If only our insured has been driving a Clarity...his car may have safely gone into park automatically in his drunken stupor...saving himself a very large insurance claim, and self-induced severe bodily injury.

    And yes this is a true story. I have a bunch of them after working 13 years for a high risk insurance company. Our customers were real peaches.
    MPower and Hoon like this.
  21. rodeknyt

    rodeknyt Active Member

    Even cars with lever shifters COULD have this as a safety feature. The lever doesn't have a mechanical connection to the transmission in cars anymore. It just activates various switches in the shift gater (depending on its position) to tell the computer what to make the transmission do. The auto shifting to Park could be done without the lever having to be moved. Afterward, it would require the driver to move the lever to P or some other gear to reset the system and get things back to normal.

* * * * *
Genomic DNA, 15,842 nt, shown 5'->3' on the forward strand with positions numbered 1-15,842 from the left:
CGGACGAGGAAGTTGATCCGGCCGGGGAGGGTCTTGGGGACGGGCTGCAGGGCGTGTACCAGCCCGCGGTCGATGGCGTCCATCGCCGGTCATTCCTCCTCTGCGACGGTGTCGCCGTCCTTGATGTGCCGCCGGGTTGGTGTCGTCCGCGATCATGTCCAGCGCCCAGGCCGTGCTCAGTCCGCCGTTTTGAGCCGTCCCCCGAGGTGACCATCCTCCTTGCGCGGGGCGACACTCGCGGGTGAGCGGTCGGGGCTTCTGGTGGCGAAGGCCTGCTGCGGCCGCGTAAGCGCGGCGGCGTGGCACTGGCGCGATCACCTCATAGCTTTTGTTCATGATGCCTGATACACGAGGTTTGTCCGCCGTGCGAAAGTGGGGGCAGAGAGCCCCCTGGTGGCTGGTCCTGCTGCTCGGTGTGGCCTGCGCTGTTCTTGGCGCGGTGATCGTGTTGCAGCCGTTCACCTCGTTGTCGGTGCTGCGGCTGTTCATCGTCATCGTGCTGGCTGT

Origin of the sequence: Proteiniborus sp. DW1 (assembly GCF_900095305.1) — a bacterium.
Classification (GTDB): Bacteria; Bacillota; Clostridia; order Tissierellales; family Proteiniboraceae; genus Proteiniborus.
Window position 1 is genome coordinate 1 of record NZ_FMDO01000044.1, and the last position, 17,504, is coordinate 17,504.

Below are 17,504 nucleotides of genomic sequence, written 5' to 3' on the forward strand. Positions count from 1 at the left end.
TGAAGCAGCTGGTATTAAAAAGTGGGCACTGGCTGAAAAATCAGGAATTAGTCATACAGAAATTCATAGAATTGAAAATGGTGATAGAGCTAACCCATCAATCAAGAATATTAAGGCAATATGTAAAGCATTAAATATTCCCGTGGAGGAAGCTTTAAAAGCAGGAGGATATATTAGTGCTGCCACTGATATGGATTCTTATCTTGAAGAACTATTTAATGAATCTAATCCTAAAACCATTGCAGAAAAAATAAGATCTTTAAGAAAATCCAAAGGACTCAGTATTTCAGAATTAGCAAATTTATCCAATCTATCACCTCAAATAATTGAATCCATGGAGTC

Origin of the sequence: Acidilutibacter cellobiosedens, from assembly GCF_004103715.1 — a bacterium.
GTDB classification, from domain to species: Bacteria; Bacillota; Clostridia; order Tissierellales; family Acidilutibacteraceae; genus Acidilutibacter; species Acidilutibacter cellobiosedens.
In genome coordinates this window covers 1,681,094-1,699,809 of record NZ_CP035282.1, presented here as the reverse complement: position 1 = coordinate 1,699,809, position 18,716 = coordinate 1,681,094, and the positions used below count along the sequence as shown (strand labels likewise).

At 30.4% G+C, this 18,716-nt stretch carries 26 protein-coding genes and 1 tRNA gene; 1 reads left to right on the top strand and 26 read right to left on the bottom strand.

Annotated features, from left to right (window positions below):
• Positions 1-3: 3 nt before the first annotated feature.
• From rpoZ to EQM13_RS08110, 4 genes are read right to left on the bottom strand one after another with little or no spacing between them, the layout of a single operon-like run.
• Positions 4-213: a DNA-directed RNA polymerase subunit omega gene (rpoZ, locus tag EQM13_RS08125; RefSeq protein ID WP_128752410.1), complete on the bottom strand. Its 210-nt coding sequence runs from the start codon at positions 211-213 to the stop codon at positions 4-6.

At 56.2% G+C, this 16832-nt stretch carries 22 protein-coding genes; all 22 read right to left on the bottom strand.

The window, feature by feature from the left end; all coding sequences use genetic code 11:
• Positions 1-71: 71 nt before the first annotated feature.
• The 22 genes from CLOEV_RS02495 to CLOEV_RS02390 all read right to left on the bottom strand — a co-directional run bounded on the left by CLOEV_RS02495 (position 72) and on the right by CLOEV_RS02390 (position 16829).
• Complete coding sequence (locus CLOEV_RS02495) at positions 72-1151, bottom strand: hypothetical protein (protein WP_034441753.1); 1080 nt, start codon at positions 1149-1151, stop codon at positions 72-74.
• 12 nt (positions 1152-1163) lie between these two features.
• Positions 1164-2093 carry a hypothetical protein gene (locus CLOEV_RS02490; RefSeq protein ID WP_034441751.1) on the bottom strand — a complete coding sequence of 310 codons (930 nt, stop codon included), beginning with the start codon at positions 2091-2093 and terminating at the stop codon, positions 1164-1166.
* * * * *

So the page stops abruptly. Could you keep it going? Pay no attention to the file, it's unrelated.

22. Geor99

    Geor99 Active Member

    Also if you are driving in acc (cruise control) without your seatbelts & it stops due to a car in front of you stopping; it will automatically go into park in a somewhat rough way.

    Learned this today.
    KentuckyKen likes this.
  23. Geor99

    Geor99 Active Member

    I believe that some insurers dont pay if you are liquored up. I guess that this isn't the case for your former employer.